From Scientific American:
Many of the etchings by artist M. C. Escher appeal because they depict scenes that defy logic. His famous “Waterfall” shows a waterwheel powered by a cascade pouring down from a brick flume. Water turns the wheel and is redirected uphill back to the mouth of the flume, where it can once again pour over the wheel in an endless cycle. The drawing shows us an impossible situation that violates nearly every law of physics.
In 2003 a team of psychologists led by Catya von Károlyi of the University of Wisconsin–Eau Claire made a discovery using such images. When the researchers asked people to pick out impossible figures from similarly drawn illustrations, they found that participants with dyslexia were among the fastest at this task.
Dyslexia is often called a learning disability. And it can indeed present learning challenges. Although its effects vary widely, some children with dyslexia read so slowly that it would typically take them months to read the same number of words that their peers read in a day. Therefore, the fact that people with this difficulty were so adept at rapidly picking out the impossible figures puzzled von Károlyi.
The researchers had stumbled on a potential upside to dyslexia, one that investigators have just begun to understand. Scientists had long suspected dyslexia might be linked to creativity, but laboratory evidence for this was rare.
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The research hints that people with dyslexia exhibit strengths for seeing the big picture (both literally and figuratively) that others tend to miss. And if this is true, the work reinforces the larger idea that differences that people might perceive as a source of difficulty in some domains can become a source of strength in other contexts.
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Biochemist Christopher Tonkin of the biotechnical company Biogen Idec, for example, has long noticed a sensitivity to “things out of place,” which he ascribes to his dyslexia. Tonkin is easily bothered by the weeds among the flowers in his garden, and his awareness of visual anomalies has aided his research.
Our studies hint that dyslexia may be an asset to many scientists. For example, in 2012 we asked 15 college students to search for specific objects in busy photographs of natural scenes. Some of these scenes appeared repeatedly, which allowed us to measure how well students could learn the layout of such images. Dyslexic individuals needed fewer repetitions to master these searches than their nondyslexic peers, but only for blurred images. Such skills could translate well in medicine, for example, where physicians compare multiple diagnostic x-rays over time to identify tumors or growths.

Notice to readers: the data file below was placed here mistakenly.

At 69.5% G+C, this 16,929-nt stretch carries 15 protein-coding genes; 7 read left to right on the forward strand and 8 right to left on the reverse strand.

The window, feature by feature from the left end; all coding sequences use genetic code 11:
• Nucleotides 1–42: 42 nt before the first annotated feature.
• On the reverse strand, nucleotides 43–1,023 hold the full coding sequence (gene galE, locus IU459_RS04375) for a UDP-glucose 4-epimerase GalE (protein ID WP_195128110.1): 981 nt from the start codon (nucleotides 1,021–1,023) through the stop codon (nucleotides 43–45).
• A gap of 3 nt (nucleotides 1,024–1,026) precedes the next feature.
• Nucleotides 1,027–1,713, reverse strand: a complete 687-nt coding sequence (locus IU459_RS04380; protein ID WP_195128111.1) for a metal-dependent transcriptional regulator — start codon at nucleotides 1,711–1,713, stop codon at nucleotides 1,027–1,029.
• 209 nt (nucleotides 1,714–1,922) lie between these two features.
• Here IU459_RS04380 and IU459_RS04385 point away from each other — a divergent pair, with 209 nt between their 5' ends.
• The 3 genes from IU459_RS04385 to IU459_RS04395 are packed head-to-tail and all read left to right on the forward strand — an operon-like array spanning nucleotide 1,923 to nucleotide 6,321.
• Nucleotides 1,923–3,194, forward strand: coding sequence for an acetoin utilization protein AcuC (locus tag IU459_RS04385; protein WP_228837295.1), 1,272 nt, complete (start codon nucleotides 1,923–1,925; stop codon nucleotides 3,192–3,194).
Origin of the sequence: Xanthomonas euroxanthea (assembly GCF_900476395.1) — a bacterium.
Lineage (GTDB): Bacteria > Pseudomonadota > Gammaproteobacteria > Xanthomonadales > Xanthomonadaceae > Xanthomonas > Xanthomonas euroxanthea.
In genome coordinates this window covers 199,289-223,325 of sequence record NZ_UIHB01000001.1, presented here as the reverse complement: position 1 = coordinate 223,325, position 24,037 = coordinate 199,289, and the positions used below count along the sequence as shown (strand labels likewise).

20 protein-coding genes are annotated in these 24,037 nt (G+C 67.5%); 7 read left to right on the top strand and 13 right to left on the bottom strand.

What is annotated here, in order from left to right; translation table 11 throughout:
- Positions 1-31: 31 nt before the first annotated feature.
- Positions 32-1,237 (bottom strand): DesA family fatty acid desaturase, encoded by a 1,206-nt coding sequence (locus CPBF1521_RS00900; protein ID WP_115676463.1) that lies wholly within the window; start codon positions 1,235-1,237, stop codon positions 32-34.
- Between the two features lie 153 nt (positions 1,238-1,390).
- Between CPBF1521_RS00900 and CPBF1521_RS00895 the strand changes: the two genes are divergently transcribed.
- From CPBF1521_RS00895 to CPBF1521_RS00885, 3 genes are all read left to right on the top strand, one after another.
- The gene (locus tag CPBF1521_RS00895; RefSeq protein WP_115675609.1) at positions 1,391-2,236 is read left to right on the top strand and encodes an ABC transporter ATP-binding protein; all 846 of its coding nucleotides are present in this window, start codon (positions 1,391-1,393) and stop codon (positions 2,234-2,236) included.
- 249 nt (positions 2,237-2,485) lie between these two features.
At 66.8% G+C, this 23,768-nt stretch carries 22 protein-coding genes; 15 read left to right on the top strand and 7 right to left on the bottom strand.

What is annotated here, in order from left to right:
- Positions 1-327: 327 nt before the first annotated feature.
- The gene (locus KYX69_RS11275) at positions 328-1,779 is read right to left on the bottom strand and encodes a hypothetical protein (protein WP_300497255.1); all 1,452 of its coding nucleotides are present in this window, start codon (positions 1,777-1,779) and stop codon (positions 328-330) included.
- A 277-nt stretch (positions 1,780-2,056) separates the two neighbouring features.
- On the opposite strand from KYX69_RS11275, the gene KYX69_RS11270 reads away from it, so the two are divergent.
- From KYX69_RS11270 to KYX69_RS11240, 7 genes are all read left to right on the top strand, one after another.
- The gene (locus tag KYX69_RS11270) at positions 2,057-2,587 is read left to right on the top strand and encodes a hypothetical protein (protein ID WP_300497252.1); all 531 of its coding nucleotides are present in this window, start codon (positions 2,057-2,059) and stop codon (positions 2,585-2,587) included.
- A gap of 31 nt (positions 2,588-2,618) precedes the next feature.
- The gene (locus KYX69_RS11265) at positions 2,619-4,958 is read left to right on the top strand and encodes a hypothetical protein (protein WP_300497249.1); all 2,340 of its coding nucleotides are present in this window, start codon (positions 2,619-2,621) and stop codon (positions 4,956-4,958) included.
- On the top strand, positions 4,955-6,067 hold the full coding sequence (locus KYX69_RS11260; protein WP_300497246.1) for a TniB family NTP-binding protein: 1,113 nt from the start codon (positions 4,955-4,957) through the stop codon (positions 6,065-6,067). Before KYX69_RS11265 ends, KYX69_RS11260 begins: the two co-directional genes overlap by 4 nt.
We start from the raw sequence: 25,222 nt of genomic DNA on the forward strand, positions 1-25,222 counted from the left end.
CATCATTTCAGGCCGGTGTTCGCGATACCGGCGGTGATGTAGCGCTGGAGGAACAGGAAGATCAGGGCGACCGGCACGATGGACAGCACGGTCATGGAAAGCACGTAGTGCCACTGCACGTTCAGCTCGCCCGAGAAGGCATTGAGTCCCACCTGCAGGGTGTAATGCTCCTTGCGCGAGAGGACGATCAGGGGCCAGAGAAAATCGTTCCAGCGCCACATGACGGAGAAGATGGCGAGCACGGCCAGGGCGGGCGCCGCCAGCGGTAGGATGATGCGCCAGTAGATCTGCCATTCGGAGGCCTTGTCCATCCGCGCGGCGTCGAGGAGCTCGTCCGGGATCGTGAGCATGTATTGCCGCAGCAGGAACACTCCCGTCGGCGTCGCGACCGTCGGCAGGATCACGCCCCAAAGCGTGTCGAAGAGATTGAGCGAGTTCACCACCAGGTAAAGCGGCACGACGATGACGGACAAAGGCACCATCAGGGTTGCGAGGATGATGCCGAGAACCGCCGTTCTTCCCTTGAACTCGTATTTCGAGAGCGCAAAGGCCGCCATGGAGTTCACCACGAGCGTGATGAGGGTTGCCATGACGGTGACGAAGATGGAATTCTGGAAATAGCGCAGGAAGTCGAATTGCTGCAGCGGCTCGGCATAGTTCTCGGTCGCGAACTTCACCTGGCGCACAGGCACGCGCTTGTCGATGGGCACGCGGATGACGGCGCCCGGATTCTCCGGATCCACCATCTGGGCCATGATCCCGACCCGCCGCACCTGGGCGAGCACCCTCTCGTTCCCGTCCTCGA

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Although we do not know precisely what would cause these advantages, we do have an understanding of how literacy changes the brain. An avid reader might read for an hour or more daily, for years on end. This specialized repetitive training, requiring split-second control over eye movements and perception, can shape the visual system to make some pathways more efficient than others.
Collège de France cognitive neuroscientist Stanislas Dehaene and his colleagues have identified some of these changes. In a study published in 2014 they asked 63 adults with varying degrees of literacy to rapidly identify whether pairs of letters and pictures oriented in various ways were the same or different. Curiously, when the pairings depicted mirror reversals of one another, people with greater literacy struggled to recognize the similarity more than their less literate counterparts.
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Strong readers are necessarily skilled at focusing visual attention. But a trade-off is involved: when focusing on detail, the brain suppresses awareness of its surroundings. Poor readers may be unable to focus attention in this way. They would therefore be more globally aware, which could lead to advantages for performing tasks, such as discriminating impossible figures.
Link to the rest at Scientific American and thanks to Suzie for the tip.